Take a Footnote, Please

Bear with me, Fools. This is going to sound a tad preachy, but it's important. Ready? OK, here goes: One of the most important investing habits you can develop is to read financial reports -- especially those enlightening little footnotes in every quarterly 10-Q and annual 10-K public companies file in the Securities and Exchange Commission's (SEC) Edgar database.

What's a footnote, you ask? Simple. Any time a company has to explain the details behind an item listed on its financial statements, it creates a footnote. A company with several pages of footnotes ought to give you pause, for it probably means that the story told through the income statement, balance sheet, and cash flow statement isn't as rosy as it appears. Witness, for example, companies such as Intel (Nasdaq: INTC  ) and Cisco (Nasdaq: CSCO  ) that hide the real cost of stock options in the footnotes of their quarterly and annual filings.

Anyone who invested in Enron or WorldCom probably has already learned about footnotes the hard way. For the rest of you, be assured that with the mutual fund scandal, a mixed economic outlook, and a fresh series of investigations of large insurers such as Marsh & McLennan (NYSE: MMC  ) , sifting through footnotes is just as important as ever. Witness these two recent gems taken from a most insightful blog called footnoted.org, compiled by freelance writer Michelle Leder, also the author of Financial Fine Print:

  • A recent proxy statement filing (often called a 14A) by Mandalay Resort Group (NYSE: MBG  ) , due to be acquired by MGM Mirage (NYSE: MGG  ) , shows that Mandalay's top executives will receive a $76 million windfall when the deal closes. Only in Vegas can you get that kind of jackpot.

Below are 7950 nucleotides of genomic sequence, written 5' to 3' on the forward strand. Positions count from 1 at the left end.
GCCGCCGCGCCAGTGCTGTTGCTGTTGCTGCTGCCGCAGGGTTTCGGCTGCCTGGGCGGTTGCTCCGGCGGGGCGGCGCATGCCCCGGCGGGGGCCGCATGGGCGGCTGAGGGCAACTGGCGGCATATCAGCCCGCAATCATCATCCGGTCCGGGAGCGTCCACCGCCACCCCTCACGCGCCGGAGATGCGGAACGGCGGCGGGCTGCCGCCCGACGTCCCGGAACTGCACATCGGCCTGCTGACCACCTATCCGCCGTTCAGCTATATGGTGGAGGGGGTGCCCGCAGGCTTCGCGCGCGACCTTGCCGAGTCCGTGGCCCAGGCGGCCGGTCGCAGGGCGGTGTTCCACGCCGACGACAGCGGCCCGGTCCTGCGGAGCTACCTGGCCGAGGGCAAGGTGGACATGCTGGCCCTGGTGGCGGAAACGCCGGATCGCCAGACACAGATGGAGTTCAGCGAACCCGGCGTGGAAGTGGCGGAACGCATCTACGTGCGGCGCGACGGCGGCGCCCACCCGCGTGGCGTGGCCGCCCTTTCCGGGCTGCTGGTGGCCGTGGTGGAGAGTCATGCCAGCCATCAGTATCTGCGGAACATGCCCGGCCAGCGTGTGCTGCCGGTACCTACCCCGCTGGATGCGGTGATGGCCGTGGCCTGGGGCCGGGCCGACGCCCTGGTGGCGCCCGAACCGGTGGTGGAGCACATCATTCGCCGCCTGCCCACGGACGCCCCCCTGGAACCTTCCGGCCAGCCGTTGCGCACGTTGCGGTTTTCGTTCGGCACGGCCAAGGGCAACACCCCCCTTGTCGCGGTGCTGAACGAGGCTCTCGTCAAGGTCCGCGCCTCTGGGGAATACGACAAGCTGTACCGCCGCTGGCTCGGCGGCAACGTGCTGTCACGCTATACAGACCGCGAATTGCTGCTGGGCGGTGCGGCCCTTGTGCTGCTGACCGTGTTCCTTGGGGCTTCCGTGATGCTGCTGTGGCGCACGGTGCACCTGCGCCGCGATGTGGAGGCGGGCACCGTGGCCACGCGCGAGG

• Surely financier Edward Lampert will do well by Kmart's (Nasdaq: KMRT  ) $11 billion acquisition of Sears (NYSE: S  ) , but so could a newly minted Sears employee. According to the most recent 10-Q filed by Sears, Luis Padilla, president of merchandising and marketing since August, would collect $2 million in salary and bonus and be able to cash out 150,000 shares in options and restricted stock if his job is eliminated in the merger. Talk about a win-win.

Scary? You bet. But also all too common, even today.

If you'd like to learn more about reading financial statements, including quarterly reports, we offer several self-paced courses that can help, such as "How to Crack the Code: Read Financial Statements Like A Pro," which you can find here. You can also get more personalized help with all aspects of your finances and investing through TMF Money Advisor. A free trial is yours for the asking.

Fool contributor Tim Beyers hasn't yet read Ms. Leder's book, but it's on his list. Tim doesn't own shares in any of the companies mentioned. To view his stock holdings check out his Fool profile, which you can find here.


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